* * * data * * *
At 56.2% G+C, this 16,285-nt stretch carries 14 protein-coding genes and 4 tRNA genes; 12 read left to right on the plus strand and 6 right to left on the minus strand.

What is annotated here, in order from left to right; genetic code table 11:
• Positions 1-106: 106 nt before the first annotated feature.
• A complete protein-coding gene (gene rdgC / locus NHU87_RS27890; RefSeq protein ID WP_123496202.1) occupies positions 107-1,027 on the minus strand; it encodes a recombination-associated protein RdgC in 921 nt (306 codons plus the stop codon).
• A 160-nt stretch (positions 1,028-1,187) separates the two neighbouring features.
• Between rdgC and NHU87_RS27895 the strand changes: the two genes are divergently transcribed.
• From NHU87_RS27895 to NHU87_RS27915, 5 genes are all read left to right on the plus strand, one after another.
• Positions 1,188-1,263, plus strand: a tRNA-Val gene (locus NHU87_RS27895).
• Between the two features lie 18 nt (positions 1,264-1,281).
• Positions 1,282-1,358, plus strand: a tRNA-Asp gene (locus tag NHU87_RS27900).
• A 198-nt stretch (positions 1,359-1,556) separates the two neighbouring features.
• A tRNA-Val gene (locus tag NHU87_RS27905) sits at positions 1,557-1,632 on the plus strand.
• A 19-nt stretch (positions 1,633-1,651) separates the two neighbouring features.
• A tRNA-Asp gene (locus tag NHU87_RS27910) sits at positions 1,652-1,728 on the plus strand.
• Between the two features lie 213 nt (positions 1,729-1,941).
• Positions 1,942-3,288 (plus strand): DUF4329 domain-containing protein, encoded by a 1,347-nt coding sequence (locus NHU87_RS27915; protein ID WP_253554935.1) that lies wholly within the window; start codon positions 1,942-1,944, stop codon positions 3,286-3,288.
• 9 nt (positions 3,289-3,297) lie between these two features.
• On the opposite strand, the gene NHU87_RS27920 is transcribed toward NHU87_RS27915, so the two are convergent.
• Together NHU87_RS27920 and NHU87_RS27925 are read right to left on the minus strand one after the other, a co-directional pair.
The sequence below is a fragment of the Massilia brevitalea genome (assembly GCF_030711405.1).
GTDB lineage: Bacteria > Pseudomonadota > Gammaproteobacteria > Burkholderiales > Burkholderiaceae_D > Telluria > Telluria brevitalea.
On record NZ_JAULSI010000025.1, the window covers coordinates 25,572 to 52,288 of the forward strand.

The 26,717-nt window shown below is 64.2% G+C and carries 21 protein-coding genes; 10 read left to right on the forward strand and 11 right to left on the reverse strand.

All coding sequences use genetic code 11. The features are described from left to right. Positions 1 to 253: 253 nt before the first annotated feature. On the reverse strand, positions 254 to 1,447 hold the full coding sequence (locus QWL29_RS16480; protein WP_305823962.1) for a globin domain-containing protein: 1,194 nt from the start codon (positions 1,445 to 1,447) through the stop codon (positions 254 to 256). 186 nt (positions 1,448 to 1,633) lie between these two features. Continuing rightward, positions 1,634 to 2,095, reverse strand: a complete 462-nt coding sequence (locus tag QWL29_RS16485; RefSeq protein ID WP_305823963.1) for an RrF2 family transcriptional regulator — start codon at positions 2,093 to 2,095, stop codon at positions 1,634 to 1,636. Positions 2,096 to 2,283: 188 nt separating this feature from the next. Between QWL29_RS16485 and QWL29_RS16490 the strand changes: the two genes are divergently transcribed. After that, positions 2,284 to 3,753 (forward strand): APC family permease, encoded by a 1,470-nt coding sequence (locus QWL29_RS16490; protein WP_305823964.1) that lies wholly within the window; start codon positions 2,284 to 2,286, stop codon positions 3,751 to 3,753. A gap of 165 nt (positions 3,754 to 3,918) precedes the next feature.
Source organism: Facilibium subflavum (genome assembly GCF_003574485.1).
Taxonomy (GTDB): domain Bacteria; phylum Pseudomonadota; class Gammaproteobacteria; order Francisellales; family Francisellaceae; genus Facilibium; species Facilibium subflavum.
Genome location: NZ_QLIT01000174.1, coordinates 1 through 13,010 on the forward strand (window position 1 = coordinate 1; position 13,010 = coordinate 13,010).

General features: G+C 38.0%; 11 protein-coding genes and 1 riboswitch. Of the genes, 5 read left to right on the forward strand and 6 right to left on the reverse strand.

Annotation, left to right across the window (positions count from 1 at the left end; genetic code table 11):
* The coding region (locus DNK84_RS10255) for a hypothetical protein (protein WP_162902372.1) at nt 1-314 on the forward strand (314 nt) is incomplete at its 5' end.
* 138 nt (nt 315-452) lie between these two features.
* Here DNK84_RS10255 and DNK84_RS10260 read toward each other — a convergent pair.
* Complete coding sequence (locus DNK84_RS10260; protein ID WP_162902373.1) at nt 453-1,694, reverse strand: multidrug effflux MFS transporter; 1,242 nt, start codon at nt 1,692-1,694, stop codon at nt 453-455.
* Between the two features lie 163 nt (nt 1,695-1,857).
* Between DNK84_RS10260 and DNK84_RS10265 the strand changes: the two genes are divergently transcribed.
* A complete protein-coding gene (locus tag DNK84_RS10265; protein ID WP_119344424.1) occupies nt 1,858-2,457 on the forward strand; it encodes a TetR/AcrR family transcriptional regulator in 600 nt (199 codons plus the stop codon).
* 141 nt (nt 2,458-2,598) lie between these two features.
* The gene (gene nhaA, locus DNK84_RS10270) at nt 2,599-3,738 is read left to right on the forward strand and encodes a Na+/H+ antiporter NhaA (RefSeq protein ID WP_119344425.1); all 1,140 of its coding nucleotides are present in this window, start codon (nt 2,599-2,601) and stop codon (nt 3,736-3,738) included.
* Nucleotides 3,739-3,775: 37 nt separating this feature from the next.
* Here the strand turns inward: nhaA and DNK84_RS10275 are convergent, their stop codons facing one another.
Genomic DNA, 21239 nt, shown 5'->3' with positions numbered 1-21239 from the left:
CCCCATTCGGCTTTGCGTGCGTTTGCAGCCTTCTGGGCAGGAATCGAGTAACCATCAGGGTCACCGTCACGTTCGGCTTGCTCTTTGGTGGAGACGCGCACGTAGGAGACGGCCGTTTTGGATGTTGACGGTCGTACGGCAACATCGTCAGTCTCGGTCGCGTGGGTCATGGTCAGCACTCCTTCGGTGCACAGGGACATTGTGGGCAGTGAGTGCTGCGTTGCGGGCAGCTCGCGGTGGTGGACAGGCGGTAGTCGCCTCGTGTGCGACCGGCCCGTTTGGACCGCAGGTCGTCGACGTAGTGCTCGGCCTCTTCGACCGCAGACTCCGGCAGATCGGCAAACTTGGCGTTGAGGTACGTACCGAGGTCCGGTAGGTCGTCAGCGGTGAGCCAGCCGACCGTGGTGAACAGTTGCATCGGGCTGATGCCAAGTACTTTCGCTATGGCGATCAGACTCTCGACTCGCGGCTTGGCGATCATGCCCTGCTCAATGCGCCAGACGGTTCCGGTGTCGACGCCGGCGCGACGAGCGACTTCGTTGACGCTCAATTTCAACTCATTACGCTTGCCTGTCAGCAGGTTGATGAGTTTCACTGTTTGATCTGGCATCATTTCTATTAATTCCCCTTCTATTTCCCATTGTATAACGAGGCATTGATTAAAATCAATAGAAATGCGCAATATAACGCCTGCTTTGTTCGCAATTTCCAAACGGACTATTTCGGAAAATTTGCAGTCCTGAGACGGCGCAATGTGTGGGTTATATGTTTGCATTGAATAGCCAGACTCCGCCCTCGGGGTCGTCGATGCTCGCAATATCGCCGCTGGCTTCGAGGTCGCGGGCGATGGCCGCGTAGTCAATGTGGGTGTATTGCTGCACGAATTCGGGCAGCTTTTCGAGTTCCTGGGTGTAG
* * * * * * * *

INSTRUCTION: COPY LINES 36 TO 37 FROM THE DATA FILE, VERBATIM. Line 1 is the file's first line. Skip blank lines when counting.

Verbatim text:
* A complete protein-coding gene (locus tag DNK84_RS10265; protein ID WP_119344424.1) occupies nt 1,858-2,457 on the forward strand; it encodes a TetR/AcrR family transcriptional regulator in 600 nt (199 codons plus the stop codon).
* 141 nt (nt 2,458-2,598) lie between these two features.